Like The Third Man, The Fallen Idol is a postwar movie in which war is shown to have no end: the battle continues in parlor and kitchen, and what begins in play ends in what to Phile will always look like murder. How could it be an accident, when it happened in an atmosphere of such unbridled murderousness? The death of Mrs. Baines seems like the inevitable culmination of all the lies and all the spying that turn out to be the very essence of the world that Phile, all unknowing, has inhabited; and the horrifying wicked stepmother ends not as perpetrator but victim. It is a mark of what Reed has accomplished here that a character presented from the outset as an emblem of malice acquires by the end a nearly tragic pathos. In becoming aware of the suffering that underlies her apparent wickedness, Phile enters the domain of a different kind of knowledge.
What he will make of that knowledge remains sealed. Reed softened the irremediable somberness of Greene's short story, in which the boy's betrayal of his idol poisons his whole life, to provide an ending at least potentially happy-the police, by substituting one misunderstanding for another, have averted the worst outcome, and Phile's mother has come home-but there is no telling what Phile will make of a world that he has just begun to see clearly, and with a new wariness. The spatial labyrinth of the embassy, in which so much of the movie has been enacted, gives way in the film's final moments to an unseen temporal labyrinth, the anticipation of how all these events will play back in the memory of an adult Phile, whose birth we have just witnessed.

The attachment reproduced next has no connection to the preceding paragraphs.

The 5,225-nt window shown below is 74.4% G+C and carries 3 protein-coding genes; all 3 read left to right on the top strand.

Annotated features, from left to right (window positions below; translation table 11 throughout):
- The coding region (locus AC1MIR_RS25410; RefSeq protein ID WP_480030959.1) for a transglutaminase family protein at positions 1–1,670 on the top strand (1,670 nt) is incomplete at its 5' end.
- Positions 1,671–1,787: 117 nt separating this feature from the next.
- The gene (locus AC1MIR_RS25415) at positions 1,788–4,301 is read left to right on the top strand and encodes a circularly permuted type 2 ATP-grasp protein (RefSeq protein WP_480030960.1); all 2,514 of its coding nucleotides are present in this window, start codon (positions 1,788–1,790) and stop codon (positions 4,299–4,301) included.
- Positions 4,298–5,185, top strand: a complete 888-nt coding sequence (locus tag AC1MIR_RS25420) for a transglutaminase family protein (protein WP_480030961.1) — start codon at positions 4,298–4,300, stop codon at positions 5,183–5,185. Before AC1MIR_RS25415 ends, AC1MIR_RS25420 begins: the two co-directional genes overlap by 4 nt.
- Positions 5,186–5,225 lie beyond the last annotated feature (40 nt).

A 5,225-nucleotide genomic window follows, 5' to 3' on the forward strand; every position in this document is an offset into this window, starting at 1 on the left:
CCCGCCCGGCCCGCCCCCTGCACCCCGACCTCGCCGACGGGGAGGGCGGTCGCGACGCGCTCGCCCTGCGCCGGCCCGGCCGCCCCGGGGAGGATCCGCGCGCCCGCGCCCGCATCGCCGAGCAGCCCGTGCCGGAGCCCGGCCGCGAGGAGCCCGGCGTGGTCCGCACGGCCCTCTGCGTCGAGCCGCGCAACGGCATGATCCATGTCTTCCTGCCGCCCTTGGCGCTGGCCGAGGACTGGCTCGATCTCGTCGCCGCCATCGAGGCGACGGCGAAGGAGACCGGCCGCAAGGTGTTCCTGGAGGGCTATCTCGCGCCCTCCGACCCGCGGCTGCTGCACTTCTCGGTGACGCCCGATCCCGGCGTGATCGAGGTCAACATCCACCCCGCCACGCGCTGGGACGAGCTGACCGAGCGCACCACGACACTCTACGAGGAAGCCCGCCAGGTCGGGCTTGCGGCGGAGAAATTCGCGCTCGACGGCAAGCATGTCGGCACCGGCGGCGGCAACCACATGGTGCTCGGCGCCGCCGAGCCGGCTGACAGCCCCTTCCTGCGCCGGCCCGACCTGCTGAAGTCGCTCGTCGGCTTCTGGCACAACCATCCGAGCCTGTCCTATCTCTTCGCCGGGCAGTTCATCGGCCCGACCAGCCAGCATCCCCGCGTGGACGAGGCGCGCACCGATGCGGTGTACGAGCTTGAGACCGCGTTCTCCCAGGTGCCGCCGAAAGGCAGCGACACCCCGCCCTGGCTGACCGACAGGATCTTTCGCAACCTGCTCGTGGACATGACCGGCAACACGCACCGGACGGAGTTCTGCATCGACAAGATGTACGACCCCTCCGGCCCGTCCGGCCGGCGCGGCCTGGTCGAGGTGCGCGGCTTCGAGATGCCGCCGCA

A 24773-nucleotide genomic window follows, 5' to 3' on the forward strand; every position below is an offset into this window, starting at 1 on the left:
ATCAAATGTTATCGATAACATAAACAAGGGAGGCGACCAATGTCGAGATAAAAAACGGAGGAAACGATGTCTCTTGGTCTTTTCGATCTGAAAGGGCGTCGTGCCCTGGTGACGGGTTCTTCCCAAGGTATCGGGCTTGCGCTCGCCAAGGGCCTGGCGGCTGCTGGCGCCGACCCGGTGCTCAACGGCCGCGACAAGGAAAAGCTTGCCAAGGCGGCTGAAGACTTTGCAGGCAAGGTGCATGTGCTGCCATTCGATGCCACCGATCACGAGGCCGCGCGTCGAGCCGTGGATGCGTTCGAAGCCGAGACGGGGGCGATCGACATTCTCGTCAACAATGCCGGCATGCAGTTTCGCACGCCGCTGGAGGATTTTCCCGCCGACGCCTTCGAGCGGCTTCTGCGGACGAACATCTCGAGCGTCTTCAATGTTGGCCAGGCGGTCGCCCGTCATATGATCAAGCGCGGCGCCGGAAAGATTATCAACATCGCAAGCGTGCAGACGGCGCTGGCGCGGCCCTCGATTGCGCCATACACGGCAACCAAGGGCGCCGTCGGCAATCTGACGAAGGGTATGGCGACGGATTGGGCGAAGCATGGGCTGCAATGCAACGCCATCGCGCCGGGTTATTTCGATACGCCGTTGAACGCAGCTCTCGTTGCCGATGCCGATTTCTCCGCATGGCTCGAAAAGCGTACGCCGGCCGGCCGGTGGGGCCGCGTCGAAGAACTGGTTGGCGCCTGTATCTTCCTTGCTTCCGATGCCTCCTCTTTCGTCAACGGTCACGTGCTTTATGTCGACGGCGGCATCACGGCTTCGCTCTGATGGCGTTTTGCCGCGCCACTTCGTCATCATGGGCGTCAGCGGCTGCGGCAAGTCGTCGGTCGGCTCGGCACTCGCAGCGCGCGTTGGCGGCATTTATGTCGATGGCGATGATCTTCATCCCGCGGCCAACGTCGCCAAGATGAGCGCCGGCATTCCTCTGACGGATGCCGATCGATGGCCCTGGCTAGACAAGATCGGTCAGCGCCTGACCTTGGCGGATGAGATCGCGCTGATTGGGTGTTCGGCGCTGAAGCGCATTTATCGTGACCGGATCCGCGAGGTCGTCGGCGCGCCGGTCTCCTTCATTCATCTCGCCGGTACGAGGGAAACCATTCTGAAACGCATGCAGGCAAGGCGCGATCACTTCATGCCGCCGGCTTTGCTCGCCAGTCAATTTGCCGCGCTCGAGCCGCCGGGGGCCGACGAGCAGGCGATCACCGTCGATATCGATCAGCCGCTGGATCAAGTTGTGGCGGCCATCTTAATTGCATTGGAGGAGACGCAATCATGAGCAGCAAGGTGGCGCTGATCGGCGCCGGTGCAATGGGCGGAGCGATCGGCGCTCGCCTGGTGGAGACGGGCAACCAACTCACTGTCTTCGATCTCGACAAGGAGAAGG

*** This review may contain spoilers ***